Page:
The 24 bright green baby parrots began chirping and bobbing their heads the second anyone neared the large cages that have been their homes since hatching in March.
The Central American natives, seized from a smuggler at Miami International Airport, are being raised by the Rare Species Conservatory Foundation — a round-the-clock effort that includes five hand feedings a day in a room filled with large cages.
At just 9 weeks old, these parrots have already survived a harrowing journey after being snatched from their nests in a forest. They are almost fully feathered now and the staff has started transitioning them from a special formula to a diet of food pellets and fruit.
“You ready to meet the children?” asked Paul Reillo, a Florida International University professor and director of the foundation, as he led visitors Friday into a small building tucked behind a sprawling house in Loxahatchee, a rural community near West Palm Beach.
“They are hand-raised babies,” he said, as the chicks squawked and looked inquisitively at the visitors. “They’ve never seen mom and dad; they’ve been raised by us since they hatched.”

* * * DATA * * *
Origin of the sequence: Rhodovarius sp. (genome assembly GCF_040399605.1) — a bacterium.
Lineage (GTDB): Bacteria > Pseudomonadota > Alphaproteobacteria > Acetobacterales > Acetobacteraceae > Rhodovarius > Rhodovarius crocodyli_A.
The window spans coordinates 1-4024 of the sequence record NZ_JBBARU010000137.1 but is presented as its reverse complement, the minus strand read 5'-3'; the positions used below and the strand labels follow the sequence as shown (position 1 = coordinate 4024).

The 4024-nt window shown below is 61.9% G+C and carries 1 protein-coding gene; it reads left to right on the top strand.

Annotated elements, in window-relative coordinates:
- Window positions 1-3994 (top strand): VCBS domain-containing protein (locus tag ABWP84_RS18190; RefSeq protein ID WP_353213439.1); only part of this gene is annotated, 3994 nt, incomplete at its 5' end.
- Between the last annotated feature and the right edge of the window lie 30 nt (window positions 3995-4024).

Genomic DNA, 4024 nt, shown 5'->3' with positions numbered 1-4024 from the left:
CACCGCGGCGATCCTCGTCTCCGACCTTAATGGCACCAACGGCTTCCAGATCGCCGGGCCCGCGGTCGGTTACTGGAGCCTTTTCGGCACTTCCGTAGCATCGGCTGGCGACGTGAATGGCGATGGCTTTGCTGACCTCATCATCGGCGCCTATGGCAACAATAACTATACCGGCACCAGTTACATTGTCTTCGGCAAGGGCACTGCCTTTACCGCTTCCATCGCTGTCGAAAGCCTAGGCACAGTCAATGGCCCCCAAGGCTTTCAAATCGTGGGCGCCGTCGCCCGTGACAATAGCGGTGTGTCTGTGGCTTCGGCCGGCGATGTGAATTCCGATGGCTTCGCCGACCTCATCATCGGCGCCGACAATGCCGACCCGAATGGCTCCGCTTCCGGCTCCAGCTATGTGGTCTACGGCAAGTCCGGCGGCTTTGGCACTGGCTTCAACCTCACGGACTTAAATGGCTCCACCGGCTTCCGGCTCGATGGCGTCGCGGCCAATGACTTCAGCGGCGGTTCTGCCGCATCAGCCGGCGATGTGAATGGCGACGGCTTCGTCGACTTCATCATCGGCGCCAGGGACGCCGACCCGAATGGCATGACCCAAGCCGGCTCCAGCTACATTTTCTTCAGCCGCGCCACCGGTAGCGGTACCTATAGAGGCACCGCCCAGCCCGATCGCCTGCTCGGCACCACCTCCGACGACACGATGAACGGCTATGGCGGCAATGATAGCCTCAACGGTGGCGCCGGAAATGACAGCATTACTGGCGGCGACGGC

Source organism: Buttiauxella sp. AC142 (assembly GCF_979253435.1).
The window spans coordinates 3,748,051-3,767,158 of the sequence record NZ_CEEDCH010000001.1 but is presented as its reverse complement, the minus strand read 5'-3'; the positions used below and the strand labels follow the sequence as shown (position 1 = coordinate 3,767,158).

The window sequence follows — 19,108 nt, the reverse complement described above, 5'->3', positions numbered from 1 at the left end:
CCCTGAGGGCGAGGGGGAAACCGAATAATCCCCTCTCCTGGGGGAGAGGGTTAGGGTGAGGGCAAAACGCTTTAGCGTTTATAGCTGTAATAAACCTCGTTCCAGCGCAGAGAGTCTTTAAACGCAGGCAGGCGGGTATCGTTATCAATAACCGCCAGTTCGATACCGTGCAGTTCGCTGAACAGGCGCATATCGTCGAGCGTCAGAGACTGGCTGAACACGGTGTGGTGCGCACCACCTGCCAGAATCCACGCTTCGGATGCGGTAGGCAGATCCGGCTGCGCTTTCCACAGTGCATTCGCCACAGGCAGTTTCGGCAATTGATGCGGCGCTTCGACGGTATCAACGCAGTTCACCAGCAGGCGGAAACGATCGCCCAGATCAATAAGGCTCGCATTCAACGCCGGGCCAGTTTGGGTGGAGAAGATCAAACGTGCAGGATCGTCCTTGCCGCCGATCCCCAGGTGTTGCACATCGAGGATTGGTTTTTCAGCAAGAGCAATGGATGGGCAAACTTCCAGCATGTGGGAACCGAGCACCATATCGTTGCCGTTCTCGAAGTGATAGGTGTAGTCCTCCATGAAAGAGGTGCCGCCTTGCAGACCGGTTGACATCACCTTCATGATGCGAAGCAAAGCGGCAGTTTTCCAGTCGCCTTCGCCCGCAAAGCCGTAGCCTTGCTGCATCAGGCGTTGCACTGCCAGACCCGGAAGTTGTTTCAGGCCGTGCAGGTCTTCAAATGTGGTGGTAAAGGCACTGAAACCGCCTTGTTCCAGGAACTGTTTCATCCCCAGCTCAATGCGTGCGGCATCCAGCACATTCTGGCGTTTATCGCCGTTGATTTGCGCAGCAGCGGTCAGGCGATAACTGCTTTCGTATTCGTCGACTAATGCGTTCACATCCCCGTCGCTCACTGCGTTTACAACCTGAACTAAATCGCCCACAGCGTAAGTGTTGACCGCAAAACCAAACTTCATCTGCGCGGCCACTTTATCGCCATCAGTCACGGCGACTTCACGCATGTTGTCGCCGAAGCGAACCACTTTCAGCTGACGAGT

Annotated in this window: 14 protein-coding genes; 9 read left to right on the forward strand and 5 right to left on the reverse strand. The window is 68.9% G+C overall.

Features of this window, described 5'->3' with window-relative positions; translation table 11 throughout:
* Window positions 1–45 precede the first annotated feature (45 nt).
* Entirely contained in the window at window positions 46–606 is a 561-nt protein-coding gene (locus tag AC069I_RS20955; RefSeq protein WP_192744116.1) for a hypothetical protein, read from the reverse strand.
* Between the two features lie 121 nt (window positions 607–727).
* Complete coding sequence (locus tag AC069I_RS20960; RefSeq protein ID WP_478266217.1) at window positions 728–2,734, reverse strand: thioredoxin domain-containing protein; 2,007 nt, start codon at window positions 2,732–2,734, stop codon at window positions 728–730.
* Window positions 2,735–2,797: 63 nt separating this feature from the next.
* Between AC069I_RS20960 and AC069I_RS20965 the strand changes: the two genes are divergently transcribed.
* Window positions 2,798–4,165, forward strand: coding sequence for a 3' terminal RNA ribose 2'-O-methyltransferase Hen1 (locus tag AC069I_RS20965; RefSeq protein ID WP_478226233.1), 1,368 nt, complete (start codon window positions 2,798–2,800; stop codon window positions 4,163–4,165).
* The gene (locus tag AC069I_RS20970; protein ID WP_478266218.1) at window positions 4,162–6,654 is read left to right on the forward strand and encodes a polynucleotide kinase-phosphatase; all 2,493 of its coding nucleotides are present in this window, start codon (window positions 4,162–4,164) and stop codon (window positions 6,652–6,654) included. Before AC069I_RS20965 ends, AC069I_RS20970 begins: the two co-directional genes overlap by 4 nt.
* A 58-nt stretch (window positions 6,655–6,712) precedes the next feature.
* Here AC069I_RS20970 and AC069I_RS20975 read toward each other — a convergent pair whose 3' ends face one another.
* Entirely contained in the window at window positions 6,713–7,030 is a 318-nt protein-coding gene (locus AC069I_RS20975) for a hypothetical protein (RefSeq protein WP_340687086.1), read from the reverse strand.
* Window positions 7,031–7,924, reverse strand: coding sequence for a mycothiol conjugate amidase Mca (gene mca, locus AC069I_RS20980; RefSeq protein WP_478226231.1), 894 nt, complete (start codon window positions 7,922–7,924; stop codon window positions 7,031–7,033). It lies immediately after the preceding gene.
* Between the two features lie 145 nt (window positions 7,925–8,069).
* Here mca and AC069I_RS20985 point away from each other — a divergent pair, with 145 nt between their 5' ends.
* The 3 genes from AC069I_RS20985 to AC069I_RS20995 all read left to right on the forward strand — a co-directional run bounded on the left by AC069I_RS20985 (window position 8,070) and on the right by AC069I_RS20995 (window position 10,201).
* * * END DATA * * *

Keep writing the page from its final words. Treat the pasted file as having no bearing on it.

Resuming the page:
It was the hatchlings’ faint chirping inside a carry-on bag at the Miami airport that brought them to the attention of a U.S. Customs and Border Protection officer. The passenger, Szu Ta Wu, had just arrived on TACA Airlines flight 392 from Managua, Nicaragua, on March 23, and was changing flights in Miami to return home to Taiwan, according to a criminal complaint filed in U.S. District Court in Miami.
Officers stopped Wu at a checkpoint. He was asked about the sound coming from his bag, which Reillo later described as a “sophisticated” temperature controlled cooler.
Wu reached in and pulled out a smaller bag and showed the officer an egg, the complaint said. The officer then looked inside and saw more eggs and a tiny featherless bird that had just hatched.
He told the officer there were 29 eggs, and that he did not have documentation to transport the birds, according to the complaint.
Wu was arrested, and on May 5 pleaded guilty to charges of smuggling birds into the United States. He faces up to 20 years in prison when he’s sentenced Aug. 1.
A lawyer who could speak on his behalf was not listed on court records, but Wu told investigators through a Mandarin interpreter that a friend had paid him to travel from Taiwan to Nicaragua to pick up the eggs. He denied knowing what kind of birds…
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